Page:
All Mayoral Candidates Except 1 Want To Reallocate Money From Police Budget

BOSTON (WBZ NewsRadio) — During a virtual forum on Tuesday night with five mayoral candidates, the conversation was dominated by the topic of police reform.

The forum was held on Zoom by the Ward 4 and Ward 5 Democratic committees and moderated by WGBH radio and TV host Callie Crossley.

Earlier that day, former Minneapolis police officer Derek Chauvin was convicted on all counts of murder and the investigation file of former Boston police officer Patrick Rose for allegedly sexually assaulting children was released.

Acting Mayor Kim Janey, who is also running for a full term, held a press conference at City Hall about Chauvin's verdict at the same time of this forum so she did not attend. Janey stated she is pushing for racial justice and police reform in the city of Boston.

City Councilor Michelle Wu, City Councilor Andrea Campbell, state Rep. Jon Santiago, and former city economic development chief John Barros had a consensus of wanting money within the Boston Police Department reallocated into proper training and finding the root of the problem.

However, City Councilor Annissa Essaibi George said at the forum that she doesn't think increased social programs should come at the expense of the police budget.

“I do not support defunding the police,” she said. “Chances are, if you’re ending up in our justice system, it’s so many of our other systems that have failed you along the way. And that’s why we need to really invest in those community programs.”

READ MORE: Activist Leader With King Boston Responds To Derek Chauvin Conviction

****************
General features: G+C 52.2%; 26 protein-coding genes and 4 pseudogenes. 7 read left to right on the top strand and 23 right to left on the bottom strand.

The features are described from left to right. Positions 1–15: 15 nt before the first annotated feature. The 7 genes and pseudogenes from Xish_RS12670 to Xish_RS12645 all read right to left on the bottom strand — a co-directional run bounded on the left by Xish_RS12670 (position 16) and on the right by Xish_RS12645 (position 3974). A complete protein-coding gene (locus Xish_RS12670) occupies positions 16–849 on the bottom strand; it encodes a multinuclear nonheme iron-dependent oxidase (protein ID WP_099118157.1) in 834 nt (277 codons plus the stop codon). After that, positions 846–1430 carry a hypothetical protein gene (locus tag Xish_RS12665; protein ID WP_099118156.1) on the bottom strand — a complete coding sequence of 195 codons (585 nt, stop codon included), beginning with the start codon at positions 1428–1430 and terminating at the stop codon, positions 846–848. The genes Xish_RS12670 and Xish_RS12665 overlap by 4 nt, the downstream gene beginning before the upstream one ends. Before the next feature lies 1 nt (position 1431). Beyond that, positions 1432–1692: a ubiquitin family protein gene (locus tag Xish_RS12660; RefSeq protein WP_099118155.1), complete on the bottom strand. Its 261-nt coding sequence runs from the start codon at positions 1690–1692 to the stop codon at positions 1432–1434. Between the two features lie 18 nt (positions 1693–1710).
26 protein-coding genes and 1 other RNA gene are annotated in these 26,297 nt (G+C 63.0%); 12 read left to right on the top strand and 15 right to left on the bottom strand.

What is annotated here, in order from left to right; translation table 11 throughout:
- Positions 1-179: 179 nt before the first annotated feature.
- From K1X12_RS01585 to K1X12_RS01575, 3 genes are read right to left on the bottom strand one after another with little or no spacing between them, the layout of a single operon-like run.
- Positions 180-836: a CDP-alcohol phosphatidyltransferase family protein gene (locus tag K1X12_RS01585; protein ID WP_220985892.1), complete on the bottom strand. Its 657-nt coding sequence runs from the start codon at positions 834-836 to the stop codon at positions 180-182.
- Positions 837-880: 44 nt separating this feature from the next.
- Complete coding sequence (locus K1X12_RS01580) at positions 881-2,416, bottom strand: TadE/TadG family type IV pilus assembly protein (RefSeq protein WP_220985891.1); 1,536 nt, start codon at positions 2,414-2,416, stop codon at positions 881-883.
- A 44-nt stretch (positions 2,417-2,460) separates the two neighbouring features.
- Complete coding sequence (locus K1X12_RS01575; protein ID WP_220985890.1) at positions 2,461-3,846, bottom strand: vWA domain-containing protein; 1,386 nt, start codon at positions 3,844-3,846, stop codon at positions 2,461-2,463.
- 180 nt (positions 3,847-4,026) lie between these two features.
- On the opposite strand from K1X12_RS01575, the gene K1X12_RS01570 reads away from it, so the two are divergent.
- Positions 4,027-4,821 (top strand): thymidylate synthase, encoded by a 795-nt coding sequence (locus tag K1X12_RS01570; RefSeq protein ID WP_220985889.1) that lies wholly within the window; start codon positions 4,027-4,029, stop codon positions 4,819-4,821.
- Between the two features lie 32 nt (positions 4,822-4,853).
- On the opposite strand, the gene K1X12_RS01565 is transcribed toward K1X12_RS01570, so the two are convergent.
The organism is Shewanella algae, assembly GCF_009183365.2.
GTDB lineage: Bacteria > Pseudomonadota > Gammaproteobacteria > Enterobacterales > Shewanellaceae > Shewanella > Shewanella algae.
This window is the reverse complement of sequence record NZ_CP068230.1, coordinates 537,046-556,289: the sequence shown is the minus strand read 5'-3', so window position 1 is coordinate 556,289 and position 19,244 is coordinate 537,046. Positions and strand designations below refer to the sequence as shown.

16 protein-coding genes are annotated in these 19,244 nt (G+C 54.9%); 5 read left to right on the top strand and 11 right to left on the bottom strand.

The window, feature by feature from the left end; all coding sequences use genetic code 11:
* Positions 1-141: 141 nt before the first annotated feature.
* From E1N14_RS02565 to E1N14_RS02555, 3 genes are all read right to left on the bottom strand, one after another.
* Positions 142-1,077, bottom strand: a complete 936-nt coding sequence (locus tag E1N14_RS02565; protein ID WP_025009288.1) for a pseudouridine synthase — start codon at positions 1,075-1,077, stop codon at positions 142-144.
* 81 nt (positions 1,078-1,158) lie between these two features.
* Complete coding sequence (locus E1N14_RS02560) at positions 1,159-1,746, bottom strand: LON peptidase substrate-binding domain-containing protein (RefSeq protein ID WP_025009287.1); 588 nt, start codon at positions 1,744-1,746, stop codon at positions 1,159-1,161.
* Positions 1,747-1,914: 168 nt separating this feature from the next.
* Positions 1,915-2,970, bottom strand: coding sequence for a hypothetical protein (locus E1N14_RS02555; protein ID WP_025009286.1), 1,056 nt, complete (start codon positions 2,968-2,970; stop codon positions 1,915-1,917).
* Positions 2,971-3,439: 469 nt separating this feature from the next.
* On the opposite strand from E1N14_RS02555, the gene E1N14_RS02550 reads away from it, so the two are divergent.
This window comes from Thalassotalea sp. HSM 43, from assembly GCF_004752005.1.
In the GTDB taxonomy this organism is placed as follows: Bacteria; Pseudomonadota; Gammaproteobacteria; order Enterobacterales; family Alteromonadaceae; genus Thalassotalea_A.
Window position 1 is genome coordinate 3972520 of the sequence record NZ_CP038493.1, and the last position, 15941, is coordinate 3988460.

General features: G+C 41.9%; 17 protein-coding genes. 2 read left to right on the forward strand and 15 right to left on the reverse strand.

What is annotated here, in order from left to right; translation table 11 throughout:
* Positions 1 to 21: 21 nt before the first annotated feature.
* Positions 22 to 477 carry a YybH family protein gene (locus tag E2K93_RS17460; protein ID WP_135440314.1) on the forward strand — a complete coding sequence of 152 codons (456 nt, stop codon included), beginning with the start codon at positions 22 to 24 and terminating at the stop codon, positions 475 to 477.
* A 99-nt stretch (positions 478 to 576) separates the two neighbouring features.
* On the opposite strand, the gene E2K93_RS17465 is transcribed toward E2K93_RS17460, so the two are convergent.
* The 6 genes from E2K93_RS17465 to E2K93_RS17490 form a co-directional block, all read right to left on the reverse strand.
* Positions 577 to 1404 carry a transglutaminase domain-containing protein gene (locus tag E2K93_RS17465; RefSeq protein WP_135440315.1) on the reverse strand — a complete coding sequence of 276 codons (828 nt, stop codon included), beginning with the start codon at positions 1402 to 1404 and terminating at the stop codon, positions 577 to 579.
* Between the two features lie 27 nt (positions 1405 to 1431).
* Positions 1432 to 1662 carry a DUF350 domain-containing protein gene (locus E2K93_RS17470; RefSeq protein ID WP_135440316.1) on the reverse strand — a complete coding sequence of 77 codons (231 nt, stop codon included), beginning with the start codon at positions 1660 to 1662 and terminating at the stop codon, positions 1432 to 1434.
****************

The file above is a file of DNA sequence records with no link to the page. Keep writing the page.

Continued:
Last week, Janey presented a $3.75 billion city operation budget for the fiscal 2022 year. In the budget, approximately $21 million would be cut from the BPD overtime budget.

“We need to work to make sure that our Boston Police Department is fully staffed and functioning,” Essaibi George said.

Former city economic development chief John Barros spoke out about the internal files being released.

"We demand far greater transparency and accountability in law enforcement,” he said. “No one is above the law.”

State Representative Jon Santiago, also running for city's executive, said Rose's actions are "unforgivable."

"We must commit ourselves to delivering justice for the survivors and rebuilding the public trust,” Santiago said.

City Councilor Andrea Campbell said that the police department "looked the other way."

“This cover-up rose to the highest leadership levels of the Boston Police Department and protected and enabled him to target and abuse other children. There is no greater violation of trust and no failure of leadership more sickening,” Campbell said.

“Boston must meet this horrific breach of trust with the fullest commitment to transparency and change,” said Wu. “We need a fully independent investigation, and we need to completely overhaul a culture of secrecy that has been revealed again and again.”

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(Photo: Getty Images)

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